Recent Headlines

Clara Vandeweerdt: The power of group think

Leda Zimmerman MIT Political Science

While many people might find it difficult if not downright distasteful to dive into 1.5 million hours of partisan talk radio, Clara Vandeweerdt found it thrilling.

A look at Japan’s evolving intelligence efforts

Peter Dizikes MIT News

Once upon a time — from the 1600s through the 1800s — Japan had a spy corps so famous we know their name today: the ninjas, intelligence agents serving the ruling Tokugawa family.

What makes for better bureaucracy?

Leda Zimmerman MIT Political Science

Civil servants and the political systems in which they are entrenched don't normally get much love. Charged with essential public service missions such as providing working infrastructure, effective schools and vital healthcare, bureaucrats often earn low marks. But new research by Guillermo Toral and Tugba Bozcaga, political science doctoral candidates, may begin to change perceptions.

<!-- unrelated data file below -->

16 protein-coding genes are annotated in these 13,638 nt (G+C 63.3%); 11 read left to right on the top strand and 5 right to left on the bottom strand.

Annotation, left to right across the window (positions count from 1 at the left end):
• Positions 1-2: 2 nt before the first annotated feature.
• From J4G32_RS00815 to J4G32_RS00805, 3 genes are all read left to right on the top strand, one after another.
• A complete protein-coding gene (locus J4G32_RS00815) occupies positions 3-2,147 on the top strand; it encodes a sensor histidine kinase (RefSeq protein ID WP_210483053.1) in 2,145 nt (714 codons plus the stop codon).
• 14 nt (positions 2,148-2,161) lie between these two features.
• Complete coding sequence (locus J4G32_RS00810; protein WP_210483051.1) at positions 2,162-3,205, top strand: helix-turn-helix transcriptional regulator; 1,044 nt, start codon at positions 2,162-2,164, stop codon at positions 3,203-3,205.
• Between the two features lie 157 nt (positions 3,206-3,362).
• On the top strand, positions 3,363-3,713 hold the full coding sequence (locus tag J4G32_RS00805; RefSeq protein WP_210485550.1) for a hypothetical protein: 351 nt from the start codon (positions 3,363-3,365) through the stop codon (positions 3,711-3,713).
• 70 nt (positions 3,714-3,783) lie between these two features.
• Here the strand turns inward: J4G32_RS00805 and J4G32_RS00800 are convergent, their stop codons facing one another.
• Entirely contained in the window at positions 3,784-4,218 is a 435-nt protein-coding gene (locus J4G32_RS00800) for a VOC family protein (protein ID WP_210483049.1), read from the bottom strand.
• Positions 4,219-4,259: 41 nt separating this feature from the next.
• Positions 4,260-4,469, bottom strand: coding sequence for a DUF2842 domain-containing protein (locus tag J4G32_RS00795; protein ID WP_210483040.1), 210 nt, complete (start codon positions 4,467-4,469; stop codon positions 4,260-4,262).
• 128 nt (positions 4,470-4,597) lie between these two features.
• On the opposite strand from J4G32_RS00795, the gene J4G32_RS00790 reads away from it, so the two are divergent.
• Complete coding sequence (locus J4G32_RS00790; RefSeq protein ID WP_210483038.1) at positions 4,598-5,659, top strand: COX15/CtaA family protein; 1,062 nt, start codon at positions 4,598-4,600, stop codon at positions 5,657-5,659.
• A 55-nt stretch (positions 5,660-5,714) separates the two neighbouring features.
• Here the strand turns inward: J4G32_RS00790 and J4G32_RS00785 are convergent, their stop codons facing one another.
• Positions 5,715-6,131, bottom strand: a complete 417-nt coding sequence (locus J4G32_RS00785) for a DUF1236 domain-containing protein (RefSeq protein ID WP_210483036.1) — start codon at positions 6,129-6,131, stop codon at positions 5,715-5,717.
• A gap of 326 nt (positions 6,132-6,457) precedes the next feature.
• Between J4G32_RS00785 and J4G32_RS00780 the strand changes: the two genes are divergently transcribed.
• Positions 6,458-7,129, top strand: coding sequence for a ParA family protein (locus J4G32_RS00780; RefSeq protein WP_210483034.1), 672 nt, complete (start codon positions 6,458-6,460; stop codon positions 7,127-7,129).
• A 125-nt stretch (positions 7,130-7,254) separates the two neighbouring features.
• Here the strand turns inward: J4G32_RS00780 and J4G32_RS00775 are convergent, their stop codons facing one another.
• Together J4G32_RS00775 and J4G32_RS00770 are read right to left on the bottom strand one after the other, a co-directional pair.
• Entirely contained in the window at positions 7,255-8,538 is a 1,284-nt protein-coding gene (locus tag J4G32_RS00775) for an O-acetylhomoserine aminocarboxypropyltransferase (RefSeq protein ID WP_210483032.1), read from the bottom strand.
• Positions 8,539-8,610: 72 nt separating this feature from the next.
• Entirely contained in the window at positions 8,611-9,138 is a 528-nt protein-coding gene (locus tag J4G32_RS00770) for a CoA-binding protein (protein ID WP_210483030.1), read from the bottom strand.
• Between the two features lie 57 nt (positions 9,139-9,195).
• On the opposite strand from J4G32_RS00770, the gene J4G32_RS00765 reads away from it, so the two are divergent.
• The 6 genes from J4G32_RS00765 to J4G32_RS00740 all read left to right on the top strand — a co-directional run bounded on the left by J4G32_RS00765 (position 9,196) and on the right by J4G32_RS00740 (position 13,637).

Prof. Narang receives the ISSS "Emerging Scholar" award

MIT Department of Political Science

We are pleased to announce that Associate Professor Vipin Narang has won this year’s “Emerging Scholar” award from the International Studies Association’s International Security Section.

Looking under the surface of politics in Latin America

Peter Dizikes MIT News

Danny Hidalgo’s research involves looking under the surface of elections and political campaigns, and probing some of their questionable elements. It turns out there’s a lot to see down there.

News and Views

Peter Dizikes MIT News